In it, I typed out Maya Angelou’s poem, “Life Doesn’t Frighten Me.” Because I DID feel frightened and wanted to channel her. In my studio, her words became my flowers.
A 1929 farm woman’s journal became the foundation of my vessel.
I wondered how she would feel about her journaled words joining my painting. And I wondered if she lost her farm as the Great Depression struck just months after she wrote about hanging her laundry.
I felt kindred to her in being blindsided by a mega event that changed the world.
And then, unconsciously, I created a broken/repaired pot.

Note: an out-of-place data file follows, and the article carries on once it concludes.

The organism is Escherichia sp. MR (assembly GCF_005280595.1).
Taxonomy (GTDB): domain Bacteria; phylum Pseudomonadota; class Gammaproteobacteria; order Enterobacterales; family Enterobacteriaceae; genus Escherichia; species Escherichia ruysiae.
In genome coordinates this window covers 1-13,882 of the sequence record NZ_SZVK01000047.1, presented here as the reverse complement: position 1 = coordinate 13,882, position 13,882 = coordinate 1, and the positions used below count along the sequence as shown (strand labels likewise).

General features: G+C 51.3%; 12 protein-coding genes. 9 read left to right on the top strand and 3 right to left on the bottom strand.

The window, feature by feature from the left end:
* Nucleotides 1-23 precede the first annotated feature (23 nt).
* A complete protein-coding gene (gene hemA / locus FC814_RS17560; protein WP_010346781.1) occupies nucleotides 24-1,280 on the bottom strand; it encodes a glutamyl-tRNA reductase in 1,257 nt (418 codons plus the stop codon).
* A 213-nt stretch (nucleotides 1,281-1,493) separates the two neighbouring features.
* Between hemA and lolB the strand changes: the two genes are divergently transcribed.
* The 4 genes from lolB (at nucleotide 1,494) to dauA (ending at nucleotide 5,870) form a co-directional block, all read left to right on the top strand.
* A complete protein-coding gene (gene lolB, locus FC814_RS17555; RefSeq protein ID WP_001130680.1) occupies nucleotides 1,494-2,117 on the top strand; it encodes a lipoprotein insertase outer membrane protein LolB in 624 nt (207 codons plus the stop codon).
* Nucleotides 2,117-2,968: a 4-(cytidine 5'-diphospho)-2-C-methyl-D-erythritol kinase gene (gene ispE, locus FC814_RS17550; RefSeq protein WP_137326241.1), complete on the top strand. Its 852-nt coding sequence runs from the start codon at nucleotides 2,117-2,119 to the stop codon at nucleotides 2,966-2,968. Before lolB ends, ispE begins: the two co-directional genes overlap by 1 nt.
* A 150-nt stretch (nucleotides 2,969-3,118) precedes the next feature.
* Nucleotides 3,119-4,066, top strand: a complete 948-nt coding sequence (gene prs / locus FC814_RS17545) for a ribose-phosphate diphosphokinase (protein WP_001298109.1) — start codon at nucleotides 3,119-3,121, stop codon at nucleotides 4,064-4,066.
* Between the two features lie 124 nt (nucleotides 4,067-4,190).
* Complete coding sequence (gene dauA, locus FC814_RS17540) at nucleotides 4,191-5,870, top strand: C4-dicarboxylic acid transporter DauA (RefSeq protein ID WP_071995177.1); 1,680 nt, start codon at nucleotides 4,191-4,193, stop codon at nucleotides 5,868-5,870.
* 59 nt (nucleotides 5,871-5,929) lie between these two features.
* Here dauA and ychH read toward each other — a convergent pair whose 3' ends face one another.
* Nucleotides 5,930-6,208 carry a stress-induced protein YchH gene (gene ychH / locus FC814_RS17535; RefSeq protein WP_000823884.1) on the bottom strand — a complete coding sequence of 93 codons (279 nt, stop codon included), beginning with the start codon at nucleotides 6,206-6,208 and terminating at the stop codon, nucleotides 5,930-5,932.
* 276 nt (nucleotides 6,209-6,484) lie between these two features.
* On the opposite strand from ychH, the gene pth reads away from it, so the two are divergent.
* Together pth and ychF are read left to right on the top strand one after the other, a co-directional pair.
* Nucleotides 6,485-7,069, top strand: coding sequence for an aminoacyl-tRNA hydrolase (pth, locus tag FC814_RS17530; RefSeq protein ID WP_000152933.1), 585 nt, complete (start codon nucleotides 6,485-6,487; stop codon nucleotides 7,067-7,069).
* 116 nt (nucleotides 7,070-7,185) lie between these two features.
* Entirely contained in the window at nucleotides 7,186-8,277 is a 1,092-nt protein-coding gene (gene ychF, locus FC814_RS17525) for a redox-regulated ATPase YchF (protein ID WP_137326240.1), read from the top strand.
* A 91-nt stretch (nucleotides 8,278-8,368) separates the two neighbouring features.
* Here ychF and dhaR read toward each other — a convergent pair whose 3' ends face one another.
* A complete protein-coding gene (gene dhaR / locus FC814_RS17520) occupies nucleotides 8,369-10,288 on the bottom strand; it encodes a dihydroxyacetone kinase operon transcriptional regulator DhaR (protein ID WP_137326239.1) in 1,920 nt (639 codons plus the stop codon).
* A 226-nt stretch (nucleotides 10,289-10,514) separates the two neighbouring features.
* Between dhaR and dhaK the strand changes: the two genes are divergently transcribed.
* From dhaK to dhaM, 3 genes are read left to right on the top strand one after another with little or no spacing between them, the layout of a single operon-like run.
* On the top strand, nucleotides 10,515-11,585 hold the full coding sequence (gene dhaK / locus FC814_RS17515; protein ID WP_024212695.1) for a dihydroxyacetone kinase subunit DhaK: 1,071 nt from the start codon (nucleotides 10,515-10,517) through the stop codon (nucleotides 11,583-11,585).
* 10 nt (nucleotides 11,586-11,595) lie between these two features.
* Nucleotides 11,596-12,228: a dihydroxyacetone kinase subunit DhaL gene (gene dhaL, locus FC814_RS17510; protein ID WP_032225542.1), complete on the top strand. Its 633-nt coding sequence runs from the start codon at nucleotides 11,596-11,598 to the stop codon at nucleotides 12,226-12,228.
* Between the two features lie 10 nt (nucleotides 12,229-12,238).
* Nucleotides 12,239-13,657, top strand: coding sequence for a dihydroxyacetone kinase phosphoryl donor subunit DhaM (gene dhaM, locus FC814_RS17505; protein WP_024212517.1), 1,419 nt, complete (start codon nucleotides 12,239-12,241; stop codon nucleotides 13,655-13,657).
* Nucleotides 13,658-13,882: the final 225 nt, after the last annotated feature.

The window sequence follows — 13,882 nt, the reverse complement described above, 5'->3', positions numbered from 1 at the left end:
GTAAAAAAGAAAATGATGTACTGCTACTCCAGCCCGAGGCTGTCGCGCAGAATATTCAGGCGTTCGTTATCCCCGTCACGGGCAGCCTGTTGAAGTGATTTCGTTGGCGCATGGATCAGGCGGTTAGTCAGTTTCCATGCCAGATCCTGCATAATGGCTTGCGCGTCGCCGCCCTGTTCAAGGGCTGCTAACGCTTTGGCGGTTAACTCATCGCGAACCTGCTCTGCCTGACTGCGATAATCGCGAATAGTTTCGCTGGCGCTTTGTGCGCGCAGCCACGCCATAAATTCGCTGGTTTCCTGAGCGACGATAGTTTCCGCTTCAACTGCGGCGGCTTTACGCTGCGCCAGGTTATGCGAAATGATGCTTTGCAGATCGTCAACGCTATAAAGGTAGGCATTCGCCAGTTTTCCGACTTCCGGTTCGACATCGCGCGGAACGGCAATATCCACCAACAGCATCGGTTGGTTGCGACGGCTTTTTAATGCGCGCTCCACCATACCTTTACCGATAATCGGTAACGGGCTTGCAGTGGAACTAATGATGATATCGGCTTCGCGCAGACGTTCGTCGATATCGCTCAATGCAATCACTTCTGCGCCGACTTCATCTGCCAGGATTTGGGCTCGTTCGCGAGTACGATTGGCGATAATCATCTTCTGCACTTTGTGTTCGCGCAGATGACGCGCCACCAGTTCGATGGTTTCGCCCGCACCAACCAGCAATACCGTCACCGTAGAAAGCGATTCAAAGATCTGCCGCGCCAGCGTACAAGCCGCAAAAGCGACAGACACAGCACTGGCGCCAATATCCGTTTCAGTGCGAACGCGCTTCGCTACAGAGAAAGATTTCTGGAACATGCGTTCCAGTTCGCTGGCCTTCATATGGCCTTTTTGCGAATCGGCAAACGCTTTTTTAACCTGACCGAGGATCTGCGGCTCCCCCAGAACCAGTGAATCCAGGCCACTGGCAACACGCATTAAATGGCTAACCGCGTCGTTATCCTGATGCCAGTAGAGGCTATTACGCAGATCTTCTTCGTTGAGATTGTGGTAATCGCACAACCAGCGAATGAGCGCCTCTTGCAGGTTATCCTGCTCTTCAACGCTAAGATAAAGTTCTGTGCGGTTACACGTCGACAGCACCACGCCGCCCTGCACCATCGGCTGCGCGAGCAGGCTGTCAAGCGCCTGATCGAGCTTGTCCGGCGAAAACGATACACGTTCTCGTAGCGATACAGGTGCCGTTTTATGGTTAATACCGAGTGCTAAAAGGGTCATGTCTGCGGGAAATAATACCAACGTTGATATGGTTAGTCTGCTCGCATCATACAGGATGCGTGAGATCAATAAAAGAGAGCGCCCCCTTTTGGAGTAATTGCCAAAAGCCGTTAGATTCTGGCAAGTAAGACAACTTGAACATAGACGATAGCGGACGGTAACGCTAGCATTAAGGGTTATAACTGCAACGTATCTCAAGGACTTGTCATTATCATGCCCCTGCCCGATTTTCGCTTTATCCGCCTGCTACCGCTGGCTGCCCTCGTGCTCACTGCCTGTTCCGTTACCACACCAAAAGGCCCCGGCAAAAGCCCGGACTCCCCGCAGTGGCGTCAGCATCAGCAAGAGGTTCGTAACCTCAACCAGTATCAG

Having picked up a yellow wax pastel, I marked the vase with a pattern of breaks.
And then I saw it. KINTSUGI.
Kintsugi is the 400 year old Japanese tradition of repairing broken pottery using gold.
Once repaired, the piece is considered stronger and more beautiful—embraced for its imperfections. The idea that being broken makes something (or someone) even more interesting & precious.
In painting, I was guiding myself beyond the despair.
So here we are. With the roadmap of Kintsugi, Maya & an anonymous farm woman.
Sometimes we break. That is certain.
And yet, we heal.
And find beauty in unexpected places.
And then Rumi appears to confirm it all:
“The Wound is the Place Where the Light Enters You”
May your breaks bring enlightenment. May you discover a new found strength and your own growing beauty. Namaste.